Whether that was just an idea the Mets were kicking around or a misunderstanding on the part of Abner, I don't know. The team never actually played him at shortstop. The team inserted Abner in center at Kingsport in the Appalachian League, and he got off to a strong start. He hit .273 with a very promising .481 slugging percentage. While he didn't have much of an impact on the bases despite his speed, his defense drew raves. There was, however, one major flaw in his game: plate discipline. He walked just ten times (nine unintentional) in 197 plate appearances, while striking out 28 times. Still, the Mets quickly moved him up to the Little Falls team in the New York-Penn League. As you might expect, he struggled, hitting just .265/.311/.338 in 74 plate appearances. While the lack of patience at the plate was certainly a red flag, he was young and very physically talented, and the power and defense certainly looked strong.
In 1985, the Mets moved him up to Lynchburg in the Carolina League, and he took home league MVP honors. He hit .301/.345/.485 in what was a very tough hitters' league--the league average OPS was around .675 or so. The 19-year-old led the league in hits, doubles, triples, slugging percentage, and RBI. That plate discipline was still a big worry, though: he walked just 28 times against 77 strikeouts. Still, there was a lot to be optimistic over in this performance, and Abner was looking like one of the top power-hitting prospects in the minors. With just minor adjustments to his approach, it was reasonable to think he could be a very good major league player and maybe even a star. Using Sickels's grading system as a reference, Abner would probably be a B+ or A- prospect.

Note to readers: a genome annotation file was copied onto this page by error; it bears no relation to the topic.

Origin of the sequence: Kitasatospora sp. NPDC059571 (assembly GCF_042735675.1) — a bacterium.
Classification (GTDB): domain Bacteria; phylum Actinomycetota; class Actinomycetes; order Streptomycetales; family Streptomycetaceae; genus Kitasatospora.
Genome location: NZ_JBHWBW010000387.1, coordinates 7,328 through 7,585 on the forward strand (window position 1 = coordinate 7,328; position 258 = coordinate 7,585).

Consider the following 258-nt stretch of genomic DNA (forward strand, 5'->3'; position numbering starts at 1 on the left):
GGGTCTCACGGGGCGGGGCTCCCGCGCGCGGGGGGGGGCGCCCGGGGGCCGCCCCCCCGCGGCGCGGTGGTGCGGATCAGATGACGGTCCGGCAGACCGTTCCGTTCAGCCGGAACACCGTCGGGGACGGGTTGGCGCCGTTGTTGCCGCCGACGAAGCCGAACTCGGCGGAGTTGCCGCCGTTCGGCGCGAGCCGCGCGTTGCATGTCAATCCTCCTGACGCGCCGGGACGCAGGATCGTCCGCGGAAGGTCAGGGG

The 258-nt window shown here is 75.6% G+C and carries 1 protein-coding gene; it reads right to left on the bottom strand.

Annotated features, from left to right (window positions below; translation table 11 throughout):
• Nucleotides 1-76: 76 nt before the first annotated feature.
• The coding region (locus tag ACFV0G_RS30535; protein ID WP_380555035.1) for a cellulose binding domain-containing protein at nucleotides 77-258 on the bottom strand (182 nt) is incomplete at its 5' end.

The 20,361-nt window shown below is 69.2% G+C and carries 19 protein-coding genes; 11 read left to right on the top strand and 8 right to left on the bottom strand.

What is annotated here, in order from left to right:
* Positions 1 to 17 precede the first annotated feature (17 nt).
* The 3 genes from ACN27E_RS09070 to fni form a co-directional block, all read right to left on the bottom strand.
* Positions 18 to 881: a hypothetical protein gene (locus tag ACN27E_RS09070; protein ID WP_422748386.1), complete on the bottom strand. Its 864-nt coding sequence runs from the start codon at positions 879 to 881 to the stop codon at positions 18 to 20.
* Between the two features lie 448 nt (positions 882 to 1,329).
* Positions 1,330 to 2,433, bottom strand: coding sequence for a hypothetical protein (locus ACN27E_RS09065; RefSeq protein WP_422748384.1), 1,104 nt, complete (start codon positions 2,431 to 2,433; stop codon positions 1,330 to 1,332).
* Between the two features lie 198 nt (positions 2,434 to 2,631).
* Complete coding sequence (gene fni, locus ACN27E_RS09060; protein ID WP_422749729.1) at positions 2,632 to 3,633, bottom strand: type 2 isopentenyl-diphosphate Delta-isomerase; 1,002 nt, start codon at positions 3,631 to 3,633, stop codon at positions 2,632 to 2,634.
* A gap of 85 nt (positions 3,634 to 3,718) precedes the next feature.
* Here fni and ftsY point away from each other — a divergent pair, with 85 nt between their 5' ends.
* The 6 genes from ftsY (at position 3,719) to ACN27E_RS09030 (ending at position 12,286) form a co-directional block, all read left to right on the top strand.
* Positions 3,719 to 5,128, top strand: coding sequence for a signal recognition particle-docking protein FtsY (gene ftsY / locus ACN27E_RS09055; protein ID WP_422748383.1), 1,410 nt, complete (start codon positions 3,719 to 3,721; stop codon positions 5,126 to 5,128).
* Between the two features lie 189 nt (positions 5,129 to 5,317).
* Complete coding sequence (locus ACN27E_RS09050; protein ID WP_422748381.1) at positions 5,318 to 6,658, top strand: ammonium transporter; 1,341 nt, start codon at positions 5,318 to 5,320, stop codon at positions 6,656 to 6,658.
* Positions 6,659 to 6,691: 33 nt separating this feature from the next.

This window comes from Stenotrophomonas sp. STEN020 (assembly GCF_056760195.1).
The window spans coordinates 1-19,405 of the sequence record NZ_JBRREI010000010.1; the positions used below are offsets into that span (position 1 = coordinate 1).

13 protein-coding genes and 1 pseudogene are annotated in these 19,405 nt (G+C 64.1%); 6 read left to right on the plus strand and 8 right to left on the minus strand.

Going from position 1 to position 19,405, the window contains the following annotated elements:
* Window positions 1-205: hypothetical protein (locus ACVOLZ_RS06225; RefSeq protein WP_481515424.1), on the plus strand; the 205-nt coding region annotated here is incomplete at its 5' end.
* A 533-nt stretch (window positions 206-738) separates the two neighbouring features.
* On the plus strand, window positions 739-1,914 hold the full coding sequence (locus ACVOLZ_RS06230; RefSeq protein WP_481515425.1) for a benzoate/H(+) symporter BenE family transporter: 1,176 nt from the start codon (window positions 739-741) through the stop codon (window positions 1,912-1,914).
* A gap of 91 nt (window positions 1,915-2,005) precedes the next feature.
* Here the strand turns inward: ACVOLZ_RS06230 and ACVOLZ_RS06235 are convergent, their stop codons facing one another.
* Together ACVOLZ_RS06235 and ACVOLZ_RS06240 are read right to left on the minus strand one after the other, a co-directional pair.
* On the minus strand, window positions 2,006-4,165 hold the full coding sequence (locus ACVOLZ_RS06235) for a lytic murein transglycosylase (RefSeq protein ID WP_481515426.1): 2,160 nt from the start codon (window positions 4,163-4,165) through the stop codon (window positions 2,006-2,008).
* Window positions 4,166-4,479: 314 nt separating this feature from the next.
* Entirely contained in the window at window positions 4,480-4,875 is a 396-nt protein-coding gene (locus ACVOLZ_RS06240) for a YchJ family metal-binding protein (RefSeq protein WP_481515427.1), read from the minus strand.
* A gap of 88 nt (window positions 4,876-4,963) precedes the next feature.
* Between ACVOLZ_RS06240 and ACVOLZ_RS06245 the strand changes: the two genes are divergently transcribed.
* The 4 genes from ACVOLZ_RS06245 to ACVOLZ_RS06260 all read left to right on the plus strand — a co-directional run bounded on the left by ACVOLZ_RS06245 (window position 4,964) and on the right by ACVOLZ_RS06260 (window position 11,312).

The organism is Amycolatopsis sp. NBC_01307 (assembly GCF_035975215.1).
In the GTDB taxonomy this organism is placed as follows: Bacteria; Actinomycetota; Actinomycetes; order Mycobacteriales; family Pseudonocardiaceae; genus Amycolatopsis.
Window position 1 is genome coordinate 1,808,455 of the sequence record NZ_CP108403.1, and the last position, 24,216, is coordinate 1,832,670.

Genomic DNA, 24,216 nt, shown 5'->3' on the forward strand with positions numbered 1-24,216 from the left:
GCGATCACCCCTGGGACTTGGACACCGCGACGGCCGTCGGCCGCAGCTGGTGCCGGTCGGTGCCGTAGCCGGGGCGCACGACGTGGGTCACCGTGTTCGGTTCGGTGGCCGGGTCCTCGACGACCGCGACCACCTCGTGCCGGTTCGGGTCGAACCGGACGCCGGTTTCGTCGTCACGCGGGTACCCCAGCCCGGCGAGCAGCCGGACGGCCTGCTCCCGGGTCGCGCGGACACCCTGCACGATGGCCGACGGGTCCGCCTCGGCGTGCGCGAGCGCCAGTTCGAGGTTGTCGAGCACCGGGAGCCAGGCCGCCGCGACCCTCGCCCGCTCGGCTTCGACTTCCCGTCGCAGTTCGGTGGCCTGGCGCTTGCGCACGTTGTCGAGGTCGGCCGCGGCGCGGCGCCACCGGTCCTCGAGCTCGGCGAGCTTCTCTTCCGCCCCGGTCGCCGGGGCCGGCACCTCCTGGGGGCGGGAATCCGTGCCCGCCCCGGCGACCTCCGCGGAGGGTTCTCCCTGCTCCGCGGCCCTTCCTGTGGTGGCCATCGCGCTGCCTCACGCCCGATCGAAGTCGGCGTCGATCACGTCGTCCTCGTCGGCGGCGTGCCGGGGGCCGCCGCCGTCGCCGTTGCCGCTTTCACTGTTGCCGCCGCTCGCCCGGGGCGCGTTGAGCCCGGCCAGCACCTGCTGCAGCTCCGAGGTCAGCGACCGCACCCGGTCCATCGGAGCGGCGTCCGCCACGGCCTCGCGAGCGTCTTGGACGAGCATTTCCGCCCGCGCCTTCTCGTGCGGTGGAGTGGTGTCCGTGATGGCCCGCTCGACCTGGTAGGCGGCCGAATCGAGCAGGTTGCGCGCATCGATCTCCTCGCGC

But things fell apart for Abner in Double-A in 1986. The jump from A-ball to Double-A is one of the hardest in baseball, and, despite the Texas League being more accommodating to hitters, Abner's averages dropped to .266/.303/.436. His strikeout rate climbed slightly, and the walk rate was still abysmal. Suddenly, Abner's profile didn't match that of a potential star, but rather that of a fourth outfielder, someone who could provide late-inning defense and pop off the bench, but whose lack of on-base ability kept him out of the starting lineup. It was enough to scare the Mets into dangling him as trade bait to the Padres along with Kevin Brown, Kevin Armstrong, Kevin Mitchell, and Stan Jefferson for Kevin McReynolds and two other prospects.